Roller coaster of a first week doesn't make Hargrove jump

`Of four games we lost, two we could have won'

Orioles

April 08, 2003|By Roch Kubatko | Roch Kubatko,SUN STAFF

In just one week, manager Mike Hargrove has viewed his team through thick snowflakes, in tightly contested games and in embarrassing situations. His ace has been battered, his underachieving No. 4 starter temperamental, his offense schizophrenic. And as the Orioles approach their first road trip, which begins tonight against the Tampa Bay Devil Rays, he's still trying to pull them out of fourth place.

He should have calluses by now.

"I'm OK with it," Hargrove said of the season's opening week. "I'm not OK with the fact we're 2-4. Of the four games we lost, two of them we could have won with a break here or there, so it could be 4-2."

Why stop there? How about 158-4, a numerical possibility that would gain some legitimacy if the remaining schedule included only the Devil Rays?

New manager Lou Piniella already is making drastic changes to his lineup, shifting Aubrey Huff to right field and inserting Damion Easley at third base, a position he hasn't played in seven years. Piniella is handing over the closer's role to Lance Carter, a 28-year-old rookie who has undergone two ligament-transplant surgeries on his right elbow.

Carter no longer will share the duties with Jesus Colome, who surrendered three home runs in the ninth inning of Friday's 12-2 loss to the New York Yankees.

And Hargrove thinks he's got problems.

They begin with an offense that has provided a lead only once after six innings - Saturday's 2-1 victory over the Boston Red Sox. This was an issue during last year's 4-32 finish, and the Orioles still aren't equipped to play from behind, especially when unable to move runners into scoring position or get them to third base with fewer than two outs.

During Sunday's game, a third-inning double by Brook Fordyce narrowed Boston's lead to 4-1, and Red Sox starter Tim Wakefield still hadn't retired a batter. Jerry Hairston grounded to the right side, with Fordyce taking third, but Gary Matthews popped up. After a walk, Jeff Conine hit into a force.

Jay Gibbons doubled to begin the second inning of Thursday's 3-0 loss, but couldn't advance when Tony Batista grounded to third. The ball never left the infield. Gibbons never left second base.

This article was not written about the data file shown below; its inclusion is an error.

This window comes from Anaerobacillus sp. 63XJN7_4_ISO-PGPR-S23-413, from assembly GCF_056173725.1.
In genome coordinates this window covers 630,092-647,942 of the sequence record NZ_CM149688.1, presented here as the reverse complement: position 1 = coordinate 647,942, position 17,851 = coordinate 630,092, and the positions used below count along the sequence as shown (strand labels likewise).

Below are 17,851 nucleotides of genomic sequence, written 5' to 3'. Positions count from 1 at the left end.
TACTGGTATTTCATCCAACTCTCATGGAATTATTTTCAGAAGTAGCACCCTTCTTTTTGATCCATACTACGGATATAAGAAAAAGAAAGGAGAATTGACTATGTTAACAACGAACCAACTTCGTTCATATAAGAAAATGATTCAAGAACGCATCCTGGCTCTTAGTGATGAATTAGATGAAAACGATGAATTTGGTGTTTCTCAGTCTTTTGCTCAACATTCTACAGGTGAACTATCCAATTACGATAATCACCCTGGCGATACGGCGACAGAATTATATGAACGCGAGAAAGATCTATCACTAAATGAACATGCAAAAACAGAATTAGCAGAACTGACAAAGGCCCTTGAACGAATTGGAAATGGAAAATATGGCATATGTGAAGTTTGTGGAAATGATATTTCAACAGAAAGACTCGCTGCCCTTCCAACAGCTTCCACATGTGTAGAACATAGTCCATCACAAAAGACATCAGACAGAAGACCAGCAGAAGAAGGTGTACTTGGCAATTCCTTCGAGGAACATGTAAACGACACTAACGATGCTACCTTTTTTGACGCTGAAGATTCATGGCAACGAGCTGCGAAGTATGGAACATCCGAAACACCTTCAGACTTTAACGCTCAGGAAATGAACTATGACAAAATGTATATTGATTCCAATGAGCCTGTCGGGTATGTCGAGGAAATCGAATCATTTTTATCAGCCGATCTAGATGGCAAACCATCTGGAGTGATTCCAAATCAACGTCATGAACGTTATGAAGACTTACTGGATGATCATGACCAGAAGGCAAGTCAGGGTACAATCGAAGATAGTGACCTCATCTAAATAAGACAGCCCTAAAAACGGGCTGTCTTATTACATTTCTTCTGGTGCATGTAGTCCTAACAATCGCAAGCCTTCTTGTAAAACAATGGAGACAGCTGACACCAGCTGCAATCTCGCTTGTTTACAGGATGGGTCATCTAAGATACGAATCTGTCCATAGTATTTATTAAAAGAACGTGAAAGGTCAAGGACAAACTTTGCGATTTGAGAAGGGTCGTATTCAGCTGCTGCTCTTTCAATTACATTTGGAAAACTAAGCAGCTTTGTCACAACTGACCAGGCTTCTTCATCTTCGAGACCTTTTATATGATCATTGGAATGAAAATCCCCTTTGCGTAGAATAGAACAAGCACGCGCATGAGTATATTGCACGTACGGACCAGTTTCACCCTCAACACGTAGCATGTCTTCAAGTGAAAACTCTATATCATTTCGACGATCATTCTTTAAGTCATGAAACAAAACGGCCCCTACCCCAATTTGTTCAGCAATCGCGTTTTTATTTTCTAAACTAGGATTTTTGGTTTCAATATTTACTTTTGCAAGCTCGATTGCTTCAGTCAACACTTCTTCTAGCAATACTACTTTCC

On Friday, Batista led off the second inning with a double, but the next two batters flied to center.

"Our situational hitting has not been what we want it to be in the first six games," Hargrove said, "but I'm pleased with the effort by everybody concerned, and it's something to build on."

Hargrove has been chafed by the miscommunications in the infield. A pop-up from Boston's Manny Ramirez glanced off catcher Geronimo Gil's mitt for an error Friday as he lunged for the ball and Conine arrived late from first base. Conine and Fordyce collided on Sunday.

"We work on that stuff continuously in spring training," Hargrove said. "Things like that bother me, things I know that we worked on."

Remembering the advice former manager Sparky Anderson gave him many years ago, Hargrove won't make any firm judgments on his club until "somewhere around the 40th or 50th game." Somewhere beyond Rodrigo Lopez's eight-run debacle on Sunday, Sidney Ponson's meltdown two nights earlier, and the furious ninth-inning rally that ended with Deivi Cruz being called out at the plate.

The Orioles have been shut out once and held to two runs on three occasions. They've pushed an opponent to 13 innings and been shoved around for nine. The Red Sox were bullies during Sunday's 12-2 beating, a game that Hargrove easily rated as the ugliest of 2003.

"To get an accurate view on a club's strength and weaknesses, that's an ongoing process. It's hard to judge patterns or traits until you get that deep into the season," Hargrove said.

"Early-season records are deceiving. Is Kansas City a 5-0 team? I don't know. I haven't seen them yet. Their past history would say they're probably not."

The past five years have shown the Orioles to be a fourth-place team. They're a half game ahead of the Devil Rays going into tonight, a full game behind the Toronto Blue Jays. Familiar territory doesn't always bring comfort. It doesn't always lure a franchise into wanting to stay there.

"I think we have a competitive team. I really do," Hargrove said. "There are some parts that aren't percolating on all cylinders right now, but they will."

"It's way too early," Fordyce said. "Is it where we want to be? Absolutely not. It's not even close to where we want to be. But that has no bearing right now."

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